Size and the amount of space digital magazines require is just the tip of the iceberg. David Winograd digs deeper into the issues inherent in digital magazines, and their topsy-turvey market.
When Steve Jobs was alive and Apple had a mere $25 billon in cash assets, he claimed that Apple wanted to “keep its powder dry” for a strategic opportunity. And yet, as opportunity after opportunity has presented itself in the TV industry, Apple continues to sit on its $110 billion cash hoard. Why is that?
Apple’s relatively new SVP of Retail John Browett is having a bad week. Conflicting reports about whether a disruptive workforce reduction in Apple’s retail stores was intentional have given us all reason to doubt Tim Cook’s choice of replacement for former Apple retail chief Ron Johnson. Jim Tanous addresses Mr. Browett, Mr. Cook, and the community: what’s going on with Apple’s retail management and how will it be fixed?
It’s like a train wreck, but in slow motion. It edges forward ever-so slowly, horrific and chilling. You know what’s going to happen, but just like yelling “Stop! No! Don’t do it!” at the movie screen when the girl splits off from the main group in a horror film, your shouts and protestations fall meaningless, echoing off of deaf ears.
The more interactive and immersive digitai magazines become, the larger the file size, the longer it takes to download, and the harder it is to keep. David Winograd takes a look at this problem and its implications for the iPad.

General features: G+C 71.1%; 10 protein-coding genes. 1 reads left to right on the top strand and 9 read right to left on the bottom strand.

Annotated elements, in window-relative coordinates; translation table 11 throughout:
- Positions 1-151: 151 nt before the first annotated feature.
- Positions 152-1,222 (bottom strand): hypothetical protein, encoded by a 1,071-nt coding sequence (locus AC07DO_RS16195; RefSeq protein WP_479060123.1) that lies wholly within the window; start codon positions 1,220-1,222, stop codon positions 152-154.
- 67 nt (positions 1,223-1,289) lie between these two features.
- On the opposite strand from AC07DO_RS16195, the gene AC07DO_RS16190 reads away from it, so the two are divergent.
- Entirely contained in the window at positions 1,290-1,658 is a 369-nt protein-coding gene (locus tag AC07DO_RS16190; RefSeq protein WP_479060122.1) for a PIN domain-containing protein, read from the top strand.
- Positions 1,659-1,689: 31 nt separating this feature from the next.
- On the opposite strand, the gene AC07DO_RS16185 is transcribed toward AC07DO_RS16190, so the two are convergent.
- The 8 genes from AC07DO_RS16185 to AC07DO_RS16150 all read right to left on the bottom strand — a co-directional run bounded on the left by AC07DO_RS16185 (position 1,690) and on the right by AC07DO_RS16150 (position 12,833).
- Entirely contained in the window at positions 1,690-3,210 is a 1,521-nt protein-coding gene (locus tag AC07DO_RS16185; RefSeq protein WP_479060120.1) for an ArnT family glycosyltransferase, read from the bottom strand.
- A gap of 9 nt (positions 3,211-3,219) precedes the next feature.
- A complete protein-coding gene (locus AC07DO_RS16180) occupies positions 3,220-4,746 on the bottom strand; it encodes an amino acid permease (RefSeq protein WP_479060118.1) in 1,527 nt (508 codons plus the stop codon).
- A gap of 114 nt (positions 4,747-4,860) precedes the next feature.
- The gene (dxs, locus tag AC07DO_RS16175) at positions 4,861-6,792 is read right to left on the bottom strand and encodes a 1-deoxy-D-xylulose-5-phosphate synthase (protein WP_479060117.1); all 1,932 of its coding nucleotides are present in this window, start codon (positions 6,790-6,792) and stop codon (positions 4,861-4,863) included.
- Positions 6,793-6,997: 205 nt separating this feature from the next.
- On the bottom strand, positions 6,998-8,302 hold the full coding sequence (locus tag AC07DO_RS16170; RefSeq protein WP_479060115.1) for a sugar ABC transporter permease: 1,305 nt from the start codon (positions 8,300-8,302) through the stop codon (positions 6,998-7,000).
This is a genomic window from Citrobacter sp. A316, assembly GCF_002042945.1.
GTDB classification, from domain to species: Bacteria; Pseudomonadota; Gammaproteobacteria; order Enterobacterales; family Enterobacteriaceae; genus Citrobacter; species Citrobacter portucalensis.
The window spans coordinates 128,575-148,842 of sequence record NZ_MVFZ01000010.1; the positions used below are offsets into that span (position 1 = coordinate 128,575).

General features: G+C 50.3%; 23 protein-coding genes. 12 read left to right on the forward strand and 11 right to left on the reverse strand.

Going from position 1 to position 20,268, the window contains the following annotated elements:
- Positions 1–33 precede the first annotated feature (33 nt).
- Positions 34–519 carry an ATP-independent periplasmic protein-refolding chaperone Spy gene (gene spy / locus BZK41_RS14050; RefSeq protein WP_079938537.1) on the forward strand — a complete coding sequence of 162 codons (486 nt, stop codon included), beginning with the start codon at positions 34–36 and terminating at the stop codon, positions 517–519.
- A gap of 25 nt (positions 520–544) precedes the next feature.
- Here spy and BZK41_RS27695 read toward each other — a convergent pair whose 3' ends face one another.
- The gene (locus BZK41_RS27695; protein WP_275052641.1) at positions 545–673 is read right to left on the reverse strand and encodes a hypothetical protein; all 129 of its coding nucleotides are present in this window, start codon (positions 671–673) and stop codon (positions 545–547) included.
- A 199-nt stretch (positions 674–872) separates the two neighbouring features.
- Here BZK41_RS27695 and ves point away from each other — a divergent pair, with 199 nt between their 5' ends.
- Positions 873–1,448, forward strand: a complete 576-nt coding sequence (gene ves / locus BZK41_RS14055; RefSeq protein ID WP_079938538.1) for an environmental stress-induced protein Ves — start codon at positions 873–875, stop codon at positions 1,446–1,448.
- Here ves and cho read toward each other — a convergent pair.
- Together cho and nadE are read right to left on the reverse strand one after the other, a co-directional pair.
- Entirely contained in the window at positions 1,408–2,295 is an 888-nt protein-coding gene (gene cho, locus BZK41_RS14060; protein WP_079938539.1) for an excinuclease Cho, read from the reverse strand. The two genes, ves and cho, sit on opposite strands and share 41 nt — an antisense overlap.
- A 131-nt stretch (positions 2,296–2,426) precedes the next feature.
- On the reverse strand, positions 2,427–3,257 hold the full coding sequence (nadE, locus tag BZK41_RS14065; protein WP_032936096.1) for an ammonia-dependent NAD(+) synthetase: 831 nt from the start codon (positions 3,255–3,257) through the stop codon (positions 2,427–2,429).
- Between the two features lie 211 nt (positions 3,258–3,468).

The economy in western Europe was poor. Intel’s timing on Ivy Bridge was inconvenient. There might have been some iPad cannibalization. Even so, Apple’s year-over-year sales of Macs were up a smidgen. It might have been more.
Apple’s sandboxing requirements are a fact of life for developers hoping to sell their apps through the Mac App Store, and that has some developers — as well as end users — crying foul. On the other side there’s John C. Welch from Angry Mac Bastards, and he thinks thinks it’s time for developers and users to man-up and accept the good sandboxing brings to the Mac.
There has been a lot of jumping on the Microsoft Surface bandwagon. One has to wonder why, in this very technical era, why there is so much wish fulfillment.
There was a universe of technology unleashed at the WWDC Keynote this morning. It was designed to amaze, overload and galvanize developers. But what about the customers?
Apple has become such a large company that its influence ripples throughout the market in ways we are just coming to understand. That, in turn, can dictate our personal technology choices in new ways.
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